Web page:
When I first began reading Webber’s book, which was written several decades ago, I was worried that it would be a bit dated, only in terms of its evaluation of the current attitudes and dynamics in Evangelical Protestantism. Turns out, most of his insights about church culture and worship practice are still very relevant.
Evangelicals on the Canterbury Trail : Why Evangelicals are Attracted to the Liturgical Church by Robert Webber
My past few weeks have been enriching in a way I never could have anticipated. I mentioned at the end of my last post that I would be sharing my thoughts on the ecclesiological and theological investigation I have felt the Holy Spirit calling me to undertake. This will be the first post in a series of reflections upon what I’m learning and the books I would (and would not) recommend.
First, I need to backtrack nearly two years to an article published by The American Conservative in January of 2014. It is entitled, “Why Millennials Long for Liturgy: Is the High Church the Christianity of the Future?” When I read the piece, my heart resonated with the sentiments about the yearning for liturgical, holistic, mysterious, beautiful, and <gasp!> sacramental worship. I was struck by the descriptions of Protestant Evangelical Christians making a gradual, thoughtful, and dramatic move to traditions that were very different (understatement) from what they were familiar with. Another interesting thing to note is that, when it comes to the many atheist-to-Christianity stories that I encounter, nearly all the converts choose liturgical, sacramental traditions. I wanted to better understand why this is.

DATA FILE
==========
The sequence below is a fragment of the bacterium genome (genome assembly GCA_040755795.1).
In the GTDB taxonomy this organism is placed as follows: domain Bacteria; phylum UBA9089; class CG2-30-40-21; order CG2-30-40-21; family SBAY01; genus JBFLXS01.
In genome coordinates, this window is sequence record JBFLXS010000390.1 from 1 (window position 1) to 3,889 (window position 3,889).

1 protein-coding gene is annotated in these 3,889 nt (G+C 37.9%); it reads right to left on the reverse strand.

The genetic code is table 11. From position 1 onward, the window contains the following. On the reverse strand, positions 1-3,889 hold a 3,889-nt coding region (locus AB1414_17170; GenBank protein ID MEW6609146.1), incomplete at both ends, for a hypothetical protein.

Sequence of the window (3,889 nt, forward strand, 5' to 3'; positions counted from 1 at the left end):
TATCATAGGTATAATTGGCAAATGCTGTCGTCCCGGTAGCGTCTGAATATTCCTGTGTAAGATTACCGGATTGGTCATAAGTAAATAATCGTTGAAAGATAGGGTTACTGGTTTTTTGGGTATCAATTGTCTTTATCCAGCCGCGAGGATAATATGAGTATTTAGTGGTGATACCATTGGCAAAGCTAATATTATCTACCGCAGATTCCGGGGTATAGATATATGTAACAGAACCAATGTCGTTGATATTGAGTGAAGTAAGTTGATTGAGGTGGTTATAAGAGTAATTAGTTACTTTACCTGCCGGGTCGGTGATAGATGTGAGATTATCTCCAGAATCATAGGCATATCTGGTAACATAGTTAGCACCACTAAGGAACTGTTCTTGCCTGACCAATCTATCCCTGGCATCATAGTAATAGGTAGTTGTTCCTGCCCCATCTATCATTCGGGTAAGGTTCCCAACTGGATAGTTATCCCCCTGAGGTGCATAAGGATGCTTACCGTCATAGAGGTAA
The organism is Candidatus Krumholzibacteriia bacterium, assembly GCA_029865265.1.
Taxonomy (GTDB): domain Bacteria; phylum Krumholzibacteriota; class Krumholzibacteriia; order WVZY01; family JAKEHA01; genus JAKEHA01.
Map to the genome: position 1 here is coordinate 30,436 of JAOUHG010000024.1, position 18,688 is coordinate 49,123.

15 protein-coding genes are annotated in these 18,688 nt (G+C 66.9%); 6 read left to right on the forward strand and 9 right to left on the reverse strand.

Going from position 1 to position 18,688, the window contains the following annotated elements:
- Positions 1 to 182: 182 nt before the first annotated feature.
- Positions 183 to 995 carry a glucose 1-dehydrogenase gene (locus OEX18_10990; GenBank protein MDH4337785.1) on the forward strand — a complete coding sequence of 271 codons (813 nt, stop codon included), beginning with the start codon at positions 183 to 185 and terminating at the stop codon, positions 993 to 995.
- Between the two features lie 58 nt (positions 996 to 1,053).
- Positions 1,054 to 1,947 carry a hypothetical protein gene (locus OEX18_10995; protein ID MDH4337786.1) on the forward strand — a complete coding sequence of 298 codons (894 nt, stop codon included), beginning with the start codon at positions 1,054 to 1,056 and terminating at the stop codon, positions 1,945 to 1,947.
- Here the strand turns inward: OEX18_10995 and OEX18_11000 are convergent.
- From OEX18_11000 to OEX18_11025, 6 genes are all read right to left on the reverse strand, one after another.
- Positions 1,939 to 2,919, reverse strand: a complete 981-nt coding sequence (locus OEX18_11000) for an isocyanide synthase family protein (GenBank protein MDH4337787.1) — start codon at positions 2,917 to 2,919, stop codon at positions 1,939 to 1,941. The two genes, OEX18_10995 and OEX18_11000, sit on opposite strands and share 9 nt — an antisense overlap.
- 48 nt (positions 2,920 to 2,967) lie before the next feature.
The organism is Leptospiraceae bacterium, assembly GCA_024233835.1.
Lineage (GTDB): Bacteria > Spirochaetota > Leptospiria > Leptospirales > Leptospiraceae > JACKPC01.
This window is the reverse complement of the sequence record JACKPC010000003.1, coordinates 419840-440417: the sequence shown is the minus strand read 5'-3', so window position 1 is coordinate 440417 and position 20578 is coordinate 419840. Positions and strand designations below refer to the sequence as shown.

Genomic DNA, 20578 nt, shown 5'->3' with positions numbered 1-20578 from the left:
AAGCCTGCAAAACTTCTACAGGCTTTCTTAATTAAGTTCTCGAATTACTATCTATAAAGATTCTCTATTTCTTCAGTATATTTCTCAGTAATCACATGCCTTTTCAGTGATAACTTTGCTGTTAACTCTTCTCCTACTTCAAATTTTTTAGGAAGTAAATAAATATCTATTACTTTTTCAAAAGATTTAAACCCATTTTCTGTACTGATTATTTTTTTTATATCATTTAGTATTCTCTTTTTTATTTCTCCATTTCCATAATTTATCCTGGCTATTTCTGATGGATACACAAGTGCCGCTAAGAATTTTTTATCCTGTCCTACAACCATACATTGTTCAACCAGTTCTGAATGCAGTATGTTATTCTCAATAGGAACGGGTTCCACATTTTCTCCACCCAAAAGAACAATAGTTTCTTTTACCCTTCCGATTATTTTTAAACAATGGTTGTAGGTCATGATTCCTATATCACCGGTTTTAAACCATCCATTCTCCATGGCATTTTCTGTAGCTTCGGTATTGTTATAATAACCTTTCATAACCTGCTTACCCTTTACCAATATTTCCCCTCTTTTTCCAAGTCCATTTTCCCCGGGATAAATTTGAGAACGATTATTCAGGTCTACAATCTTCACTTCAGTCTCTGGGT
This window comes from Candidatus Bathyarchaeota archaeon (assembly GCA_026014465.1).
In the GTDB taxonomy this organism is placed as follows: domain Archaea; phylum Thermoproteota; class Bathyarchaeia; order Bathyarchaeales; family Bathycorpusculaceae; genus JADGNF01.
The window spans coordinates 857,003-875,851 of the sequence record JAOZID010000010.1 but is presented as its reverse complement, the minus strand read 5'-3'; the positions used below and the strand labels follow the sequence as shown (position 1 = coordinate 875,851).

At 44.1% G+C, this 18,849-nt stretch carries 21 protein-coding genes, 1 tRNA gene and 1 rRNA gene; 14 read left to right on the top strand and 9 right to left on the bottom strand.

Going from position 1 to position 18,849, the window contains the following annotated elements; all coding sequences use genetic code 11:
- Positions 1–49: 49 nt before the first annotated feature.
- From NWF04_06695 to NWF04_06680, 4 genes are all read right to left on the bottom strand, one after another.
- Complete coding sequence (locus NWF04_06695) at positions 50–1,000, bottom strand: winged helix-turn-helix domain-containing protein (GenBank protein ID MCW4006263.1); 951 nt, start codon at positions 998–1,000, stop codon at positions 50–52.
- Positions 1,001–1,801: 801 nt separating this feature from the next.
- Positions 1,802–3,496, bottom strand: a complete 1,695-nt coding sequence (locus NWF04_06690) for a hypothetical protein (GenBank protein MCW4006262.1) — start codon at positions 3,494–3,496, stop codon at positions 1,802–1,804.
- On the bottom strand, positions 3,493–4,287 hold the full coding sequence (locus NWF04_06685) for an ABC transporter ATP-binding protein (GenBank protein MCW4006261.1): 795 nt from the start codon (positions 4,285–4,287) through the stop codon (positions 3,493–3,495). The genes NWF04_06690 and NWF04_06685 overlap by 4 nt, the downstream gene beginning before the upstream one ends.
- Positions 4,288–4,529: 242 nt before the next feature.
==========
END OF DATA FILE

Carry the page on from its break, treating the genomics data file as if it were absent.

I began asking some very specific questions about church traditions other than my own and my long-held assumptions about their practices and theology. Does it matter to God how we worship Him in the corporate and private setting? Should worship practice be fully incarnational by engaging all of the human senses–sight, smell, touch, sound, taste? Does tangible symbolism have an important place in worship? What was worship like in the early church, and what was the theology behind their ritual? To the extent that we can know how early Christians worshiped, should we emulate them? Is there a biblical basis for preserving early tradition? Is there such thing as a “worshiping community” that goes far beyond what I’ve always thought that meant?
The more I research and study, the more I’m beginning to suspect that the answer to many (all?) of these questions may very well be “yes.”
I’ve returned to the American Conservative article a few times over the past months, and I’m doing some in-depth theological and historical research, but I’ve also recently begun reading book-length accounts written by Evangelical Protestants who have made the move to liturgical, sacramental traditions (such as Anglicanism, Orthodoxy, and Catholicism). I’d like to offer a mini-reflection on the books I’m reading, each in a separate post. Please note that I will not be commenting very much on theological differences between church traditions at this point. I wish to be as responsible and thoughtful as possible by examining such issues from different perspectives prior to sharing my conclusions.